Review: De La Soul – Montreal Jazz Festival

So the drinking age in Quebec is 18. Add to that the fact that De La played at an all ages joint that is notorious for not carding. The result? I was surrounded by a bunch of drunk 17 year olds and I felt old as hell.

Having that said, the teens in that building could tell a certain 17 year old what real hip-hop is.

Starting off for De La was Montreal DJ Ghislain Poirier. Other than a few remixes he did, I wasn’t really up on his original music. To be honest, his set sounded real repetitive and bass heavy, and for a while I was going to give up and go to the bar. However, the party livened up, first when two MCs showed up, then when his dancers entered the stage and tried to one up each other in a booty shake contest.

Nothing gets a crowd hype like booty!

De La Soul

Let’s be honest, most hip-hop shows are wack. They show up late, play a 20 minute set, and fill the stage with every cousin and weed carrier known to man. But not De La. They ROCK the show.

De La Soul – Stakes Is High from Couch Sessions on Vimeo.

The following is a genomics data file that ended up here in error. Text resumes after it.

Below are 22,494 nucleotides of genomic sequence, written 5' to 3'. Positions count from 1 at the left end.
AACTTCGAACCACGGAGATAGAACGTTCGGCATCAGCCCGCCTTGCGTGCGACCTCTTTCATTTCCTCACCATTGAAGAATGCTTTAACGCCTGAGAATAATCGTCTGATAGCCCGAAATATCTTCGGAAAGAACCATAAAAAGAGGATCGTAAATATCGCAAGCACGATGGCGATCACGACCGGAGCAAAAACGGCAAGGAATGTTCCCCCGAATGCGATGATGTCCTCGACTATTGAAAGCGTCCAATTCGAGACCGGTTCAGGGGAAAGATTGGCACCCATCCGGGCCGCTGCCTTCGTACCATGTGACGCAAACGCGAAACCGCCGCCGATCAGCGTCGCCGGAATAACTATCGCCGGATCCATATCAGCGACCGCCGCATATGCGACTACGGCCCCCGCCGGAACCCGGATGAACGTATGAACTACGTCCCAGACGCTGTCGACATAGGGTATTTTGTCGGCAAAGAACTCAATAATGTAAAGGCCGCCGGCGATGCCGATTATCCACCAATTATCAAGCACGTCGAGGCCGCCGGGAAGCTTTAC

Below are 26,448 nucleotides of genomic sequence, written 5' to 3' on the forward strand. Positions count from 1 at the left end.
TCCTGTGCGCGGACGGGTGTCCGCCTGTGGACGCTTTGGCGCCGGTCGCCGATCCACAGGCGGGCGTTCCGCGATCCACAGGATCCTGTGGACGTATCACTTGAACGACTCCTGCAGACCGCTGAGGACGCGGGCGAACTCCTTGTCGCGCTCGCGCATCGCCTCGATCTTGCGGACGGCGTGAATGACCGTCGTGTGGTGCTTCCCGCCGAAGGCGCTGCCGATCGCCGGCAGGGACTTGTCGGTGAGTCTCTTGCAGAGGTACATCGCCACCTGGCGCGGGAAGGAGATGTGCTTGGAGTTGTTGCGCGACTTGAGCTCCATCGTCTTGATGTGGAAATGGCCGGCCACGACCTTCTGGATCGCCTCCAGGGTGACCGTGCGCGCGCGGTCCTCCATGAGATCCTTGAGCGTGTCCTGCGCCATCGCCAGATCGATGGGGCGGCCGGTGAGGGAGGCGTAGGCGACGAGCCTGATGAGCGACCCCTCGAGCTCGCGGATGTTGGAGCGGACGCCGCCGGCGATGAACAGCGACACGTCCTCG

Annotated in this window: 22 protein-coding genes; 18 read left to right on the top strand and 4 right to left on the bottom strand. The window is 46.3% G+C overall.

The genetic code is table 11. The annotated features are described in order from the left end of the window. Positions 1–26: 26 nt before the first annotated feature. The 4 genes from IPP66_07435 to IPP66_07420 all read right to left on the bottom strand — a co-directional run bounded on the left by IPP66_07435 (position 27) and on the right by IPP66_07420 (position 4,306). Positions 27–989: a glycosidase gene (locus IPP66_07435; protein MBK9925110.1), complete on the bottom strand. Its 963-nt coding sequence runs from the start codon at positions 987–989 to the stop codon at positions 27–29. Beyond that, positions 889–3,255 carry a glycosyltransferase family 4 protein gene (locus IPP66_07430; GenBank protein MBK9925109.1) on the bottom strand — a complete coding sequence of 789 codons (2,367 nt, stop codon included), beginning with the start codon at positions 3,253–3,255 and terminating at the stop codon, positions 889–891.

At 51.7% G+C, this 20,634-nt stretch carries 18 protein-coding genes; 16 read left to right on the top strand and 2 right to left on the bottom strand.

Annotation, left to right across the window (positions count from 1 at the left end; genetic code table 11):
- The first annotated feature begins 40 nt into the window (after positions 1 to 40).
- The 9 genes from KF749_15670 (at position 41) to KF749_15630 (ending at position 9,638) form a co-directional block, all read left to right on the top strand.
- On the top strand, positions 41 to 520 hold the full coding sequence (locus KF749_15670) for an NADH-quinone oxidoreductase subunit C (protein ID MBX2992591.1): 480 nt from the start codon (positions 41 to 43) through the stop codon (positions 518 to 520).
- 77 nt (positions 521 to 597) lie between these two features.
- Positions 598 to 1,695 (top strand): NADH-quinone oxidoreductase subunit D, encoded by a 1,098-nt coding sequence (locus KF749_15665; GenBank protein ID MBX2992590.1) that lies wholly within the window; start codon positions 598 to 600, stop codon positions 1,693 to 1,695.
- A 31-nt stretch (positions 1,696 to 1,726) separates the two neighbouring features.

It’s hard to believe that De La has been in the game for 20 years, and even though these cats are “old” by hip-hop standards, they had more energy and fire than people half their age. Their longevity is rightly deserved, and they put every bit of energy they had into their performance, which lasted so long that they ran out of songs. And the crowd was one of the livest that I ever seen. Seriously, these dudes have been in business longer than most of these kids have lived, but there was such an appreciation for REAL HIP-HOP in the building that I almost shed a tear.

De La’s set skewed heavily toward their sorely unappreciated album The Grind Date which is one of the best hip-hop albums of 2004. Of course they did the hits, “Me Myself and I,” “Saturday,” and “Stakes is High”, but their hustle for an album that’s almost 4 years old shows their dedication to the game and their resistance to becoming just another washed up hip-hop hit parade.